Once upon a time, I walked on stars.
Distant suns shimmered above my head and beneath my feet as I stepped into a black inland sea only a few inches deep. I’d been waiting for a night like this. Crisp and clear. Still as a shadow. Dark as ink — save for the lights of the universe.
I walked out into the night, towards the Magellanic Clouds floating in the sky alongside a spray of stars — the core of the Milky Way. I floated alongside thousands of points of light. I breathed in the vastness.
If I could have stayed in that moment, I would have.
But with the first rays of light stretching across the horizon, the sun tugged me back to Earth. I clung to the night as the stars began to disappear.
And then, like the misty tendrils of a dream, the universe faded to morning, and reverence returned to longing. I knew the cycle well. I’d been raised to chase that particular high.
Astronomy was a staple of my upbringing. Countless nights, I’d stood in my childhood driveway with my parents, bouncing in my untied high-tops to ward off the chill, as we all cast our eyes to the firmament. I listened, captivated, as my dad explained the Big Bang and the Doppler Effect, sketching visual aids for the latter on a napkin or piece of scrap paper. I looked at the smoldering sky and dreamt of visiting another planet, another solar system, another galaxy. I learned to identify stars and constellations — Betelgeuse and Arcturus, Ursa Major and Ursa Minor, Cygnus and Cassiopeia. But it was Orion, the hunter, that I always greeted with a cheerful hello.
We’d stand in that small-town driveway, our heads tilted back until our necks hurt and my dad inevitably quoted Francis William Bourdillon.
“‘The night has a thousand eyes, And the day but one…’” he would say, as our breath condensed in puffs of steam.
Children often fear the dark of night, but through meteor showers and moonsets, I learned there was poetry written in the night sky.
“It often seems to me that the night is even more richly colored than the day, colored in the most intense violets, blues, and greens.”
– Vincent van Gogh, Letter to Willemein van Gogh, September 9, 1888.
When he painted his first starry sky, behind the gas-lamp-lit Café Terrace in Arles, France, Vincent van Gogh did so in situ, in the dark. That was, he believed, the only way to accurately capture the colors.
As a painter, van Gogh is often remembered for his bold and frenzied brushwork. But nighttime brought out a different side of him — a more thoughtful and restrained side, according to art historian Joachim Pissarro, a former curator of New York’s Museum of Modern Art and the great-grandson of French Impressionist Camille Pissarro.
“Contrary to an enduring misconception of van Gogh as a rough and ready chromomaniac… the artist’s twilight and night scenes are actually elaborate constructions that also call on his vast literary knowledge,” Pissarro, who curated an exhibit titled “Van Gogh and the Colors of the Night” back in 2009, told a reporter.
Elaborate constructions seems like an understatement. Van Gogh’s fidelity to the stars and their position in the sky was precise enough to be able to date the night of that first starry painting to September 16 or 17, 1888. Van Gogh was also an avid reader of poetry. Seldom would he write a letter to his brother or sister that didn’t include lines from poems, or even entire poems copied to share with them. He sent Henry Wadsworth Longfellow’s “The Light of Stars” to his brother, Theo, twice — in hopes that Theo would enjoy it as much as he did. And right as he was painting his first starry sky, Vincent wrote to his sister of the inspiration he was finding in Walt Whitman’s star-laden imagery.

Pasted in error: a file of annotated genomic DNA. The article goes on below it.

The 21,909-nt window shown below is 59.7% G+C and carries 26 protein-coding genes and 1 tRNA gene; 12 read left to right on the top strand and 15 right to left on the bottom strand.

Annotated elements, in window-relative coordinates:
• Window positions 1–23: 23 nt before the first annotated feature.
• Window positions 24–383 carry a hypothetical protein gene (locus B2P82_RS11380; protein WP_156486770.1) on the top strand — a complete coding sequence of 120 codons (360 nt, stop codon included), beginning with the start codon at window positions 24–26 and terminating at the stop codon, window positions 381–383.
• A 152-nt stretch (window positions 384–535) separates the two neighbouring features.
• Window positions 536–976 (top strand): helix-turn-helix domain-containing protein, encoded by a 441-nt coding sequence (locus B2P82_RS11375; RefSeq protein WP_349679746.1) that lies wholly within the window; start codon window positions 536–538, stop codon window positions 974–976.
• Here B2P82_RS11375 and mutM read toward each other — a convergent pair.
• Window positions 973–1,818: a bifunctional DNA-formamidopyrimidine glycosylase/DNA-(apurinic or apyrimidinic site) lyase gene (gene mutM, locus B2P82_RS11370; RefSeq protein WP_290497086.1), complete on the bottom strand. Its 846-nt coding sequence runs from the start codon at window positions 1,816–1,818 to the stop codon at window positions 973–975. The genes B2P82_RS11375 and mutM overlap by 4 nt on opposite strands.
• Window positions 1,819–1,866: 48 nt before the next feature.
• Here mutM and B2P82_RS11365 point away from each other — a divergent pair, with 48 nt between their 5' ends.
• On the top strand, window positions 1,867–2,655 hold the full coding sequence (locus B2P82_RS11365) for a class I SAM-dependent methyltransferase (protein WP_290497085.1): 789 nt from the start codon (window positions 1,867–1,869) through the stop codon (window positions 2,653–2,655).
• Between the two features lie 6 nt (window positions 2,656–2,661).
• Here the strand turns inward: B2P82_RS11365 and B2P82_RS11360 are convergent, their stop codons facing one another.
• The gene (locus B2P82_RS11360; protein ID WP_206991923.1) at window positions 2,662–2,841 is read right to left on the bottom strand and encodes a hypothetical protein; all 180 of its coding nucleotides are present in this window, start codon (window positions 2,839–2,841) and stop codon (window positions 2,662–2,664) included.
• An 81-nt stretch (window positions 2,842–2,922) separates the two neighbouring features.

“Now there’s a painting of night without black,” van Gogh wrote to his sister immediately after completing “Café Terrace at Night,” as the painting would come to be called. “With nothing but beautiful blue, violet and green.”
But the “Café Terrace at Night” was just the beginning. Until his death, van Gogh would chase the stars through many paintings, a pursuit that would lead him to his magnum opus.
I gulped in air as I hiked up the dusty trail, stepping over snags of roots and around protrusions of stone. At sea level, it would have been a relatively easy jaunt into the forest, but the sudden arrival at more than 10,000 feet of elevation left my lungs aching.
For millennia, certain members of Pinus longaeva — the bristlecone pine tree — have stood beneath the stars in California’s White Mountains. The longest-lived individuals on the planet, some of these trees have survived for nearly 5,000 years.
As the soft light of a lantern lit the path at my feet, I spotted a gnarled bristlecone up ahead. I turned off the lantern and approached slowly in the dark, my eyes adjusting. I took in its stout trunk, which I estimated to be several feet wide, and I tilted my head back to fully see it tower over me.
“The things you’ve seen,” I whispered to the sinewy branches. As I stared up above the tree, I caught a glimpse of the blue-white supergiant Deneb — a star in both Cygnus and the Summer Triangle. At more than 15.3 quadrillion (that’s 15 with 15 zeros after it) miles from Earth, the light from Deneb had been traveling through the universe for roughly 1,500 years before it reached us.